I had the same issue with headtubes. When I bought the bearings and headset kit it was around 40 bucks each and only some aprts matched the bikes I had for parts. I learned then unless you already have them, don't mess with looking for matching donor bikes. Go to target or walmart and get 2, 100 dollar bikes and be done. You'll have matching head tubes, and the correct parts for each, 2 chains (you'll need 3, which at 16 bucks each, thats 48 dollars for chains if you need to buy all 3) crank guard and set of pedals and extras of each. The shift and brake cables are new and can be used, the pdf says to buy those new for safety anyway, each run about 10 bucks. The frame builders sell the heat tubes for roughly ten bucks. Front and rear derailleurs. Add it up, 15 chain, 40 head set, 10 brake cables, 10 shifter cables, 10 head tube. You're at 85 already. Now what about handle grips, bottle holder, resue the goose necks, pedals, crankset parts, a v brake insead of a rear disc brake? those aren't all mandatory or in the plans, but were mods or parts I made when I started riding that I bought costed money that would have came with new donor bikes. It's just my 2 cents but I wasted a lot of time looking for donor bikes that matched then tried to find parts to fix the bad pieces of them, cleaning and oiling, only to go for my first ride to find out it was the weak link and i wanted to replace it with a new part anyway. It's somewhat disheartening to realize all your work and effort, and you have a new bike with some old parts that don't quite work right.

Also you'll need a 3rd head setup for the steering. It doesn't need to match. I bought that one used, i looked online for kids bikes. The huffy kids bikes use the same headtube parts and size as adults and those are always being out grown and easy to find with very little wear on them. i Found two and they were 10 bucks each. If I didnt i was going to just get a new kids bike at the store also.

I had my wheels laced up at the bike shop and bought the rims and hubs online and i can post links if you want. Others have said its easy to lace up yourself, for me i wanted to keep building and delegate that off so it was still "rolling" while i was building. It would have slowed me down to learn to lace them, get it done, then get back to building etc. But your mileage may vary.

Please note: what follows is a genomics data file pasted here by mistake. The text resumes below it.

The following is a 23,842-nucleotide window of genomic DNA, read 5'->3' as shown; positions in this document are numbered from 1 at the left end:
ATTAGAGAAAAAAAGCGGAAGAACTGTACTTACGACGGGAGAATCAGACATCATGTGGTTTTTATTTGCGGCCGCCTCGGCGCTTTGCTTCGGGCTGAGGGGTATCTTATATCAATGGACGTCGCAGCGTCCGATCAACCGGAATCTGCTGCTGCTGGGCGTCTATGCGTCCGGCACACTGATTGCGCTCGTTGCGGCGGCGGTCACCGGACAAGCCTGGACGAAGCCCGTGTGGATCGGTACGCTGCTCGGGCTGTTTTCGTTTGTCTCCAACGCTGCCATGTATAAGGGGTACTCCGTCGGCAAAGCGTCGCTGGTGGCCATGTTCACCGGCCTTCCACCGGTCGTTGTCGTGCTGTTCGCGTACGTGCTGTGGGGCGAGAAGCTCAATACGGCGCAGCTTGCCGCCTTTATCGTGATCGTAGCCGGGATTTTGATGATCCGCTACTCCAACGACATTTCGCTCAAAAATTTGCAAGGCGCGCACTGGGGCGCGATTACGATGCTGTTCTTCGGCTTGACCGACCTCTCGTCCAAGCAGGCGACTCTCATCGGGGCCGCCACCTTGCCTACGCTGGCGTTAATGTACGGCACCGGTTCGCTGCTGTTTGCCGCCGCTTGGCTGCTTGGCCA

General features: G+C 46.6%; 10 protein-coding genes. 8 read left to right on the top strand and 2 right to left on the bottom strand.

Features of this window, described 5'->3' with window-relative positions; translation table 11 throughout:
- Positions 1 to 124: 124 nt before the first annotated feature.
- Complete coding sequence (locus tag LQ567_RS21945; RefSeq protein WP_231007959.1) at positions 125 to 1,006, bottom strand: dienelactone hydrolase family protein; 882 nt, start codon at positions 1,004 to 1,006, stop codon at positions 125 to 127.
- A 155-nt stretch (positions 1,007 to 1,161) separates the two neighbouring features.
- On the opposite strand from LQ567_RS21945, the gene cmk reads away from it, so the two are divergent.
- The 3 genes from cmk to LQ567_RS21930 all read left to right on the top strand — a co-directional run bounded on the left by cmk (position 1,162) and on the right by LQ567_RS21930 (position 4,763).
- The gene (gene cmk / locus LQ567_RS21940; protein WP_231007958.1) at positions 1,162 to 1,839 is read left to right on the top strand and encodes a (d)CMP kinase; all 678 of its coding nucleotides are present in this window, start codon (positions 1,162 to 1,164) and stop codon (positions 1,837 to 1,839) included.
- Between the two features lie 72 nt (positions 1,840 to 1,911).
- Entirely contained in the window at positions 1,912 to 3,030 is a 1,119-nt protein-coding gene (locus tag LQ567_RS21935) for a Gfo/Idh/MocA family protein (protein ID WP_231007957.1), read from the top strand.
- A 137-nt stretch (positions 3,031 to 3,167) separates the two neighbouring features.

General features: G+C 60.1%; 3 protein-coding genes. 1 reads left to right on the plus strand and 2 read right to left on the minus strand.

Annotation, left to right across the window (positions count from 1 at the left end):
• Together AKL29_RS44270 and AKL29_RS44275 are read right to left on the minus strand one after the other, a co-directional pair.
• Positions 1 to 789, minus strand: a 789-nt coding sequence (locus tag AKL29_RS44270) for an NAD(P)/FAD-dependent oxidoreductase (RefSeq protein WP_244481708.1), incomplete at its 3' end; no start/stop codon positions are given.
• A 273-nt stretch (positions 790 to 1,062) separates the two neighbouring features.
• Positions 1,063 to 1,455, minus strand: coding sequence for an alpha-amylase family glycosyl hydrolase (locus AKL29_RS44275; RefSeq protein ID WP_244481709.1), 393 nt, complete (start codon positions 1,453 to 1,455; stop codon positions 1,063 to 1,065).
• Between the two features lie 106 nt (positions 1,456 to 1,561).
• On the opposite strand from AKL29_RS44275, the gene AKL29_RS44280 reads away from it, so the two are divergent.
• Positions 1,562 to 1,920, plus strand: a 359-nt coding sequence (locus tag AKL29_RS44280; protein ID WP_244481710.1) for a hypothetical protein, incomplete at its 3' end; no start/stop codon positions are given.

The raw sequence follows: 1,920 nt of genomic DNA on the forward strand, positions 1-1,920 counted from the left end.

I have a thread on here about the things I learned along the way, shortcuts, etc. that will make it quicker, easier etc. I would read though it, Jons build thread and use the way back machine and look at spinners also. There are links in the afore mentioned threads.

I am just finishing two more warriors and will be updating my main build thread soon. My first warrior took from Nov 24th to March 1st for the first test ride (had to learn to weld and holidays, vacation, some other delays along the way) These two I started on July 17th, the first one went for a test ride sep 15th, the second will be in the next 2 or 3 days.

There is a saying about building something, you're 80% done with 80% to go. I felt like I was never done building the first one, but was always almost finished, just one more thing.... To help with that feeling, the next two trikes, I tried to make them like Ikea furniture. I cut, welded, built, drilled, tapped everything I could ahead of time so that I had a box of parts ready to go, so when I was ready to build the frame or axles, etc. the individual parts I needed were done. An example, the brake supports were cut, capped, welded, ground smooth, the steering tabs were cut, rounded off, drilled and welded on the brake supports. So when I got to page 126, I already had 126-131 finished, I just had to make the fishmouth cut and weld it on.

Anyway, that's my "nickles worth of free advice", now off to finish the 2nd warrior.
 
Joined
Jul 6, 2021
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Advice worth more than a nickle. I'll look into new donor bikes. I might be able to use the head tubes/sets, bottom brackets, tires, tubes etc. May be a bargain.

I plan on building up my own wheels. It will give me something to do on the upcoming snowy evenings.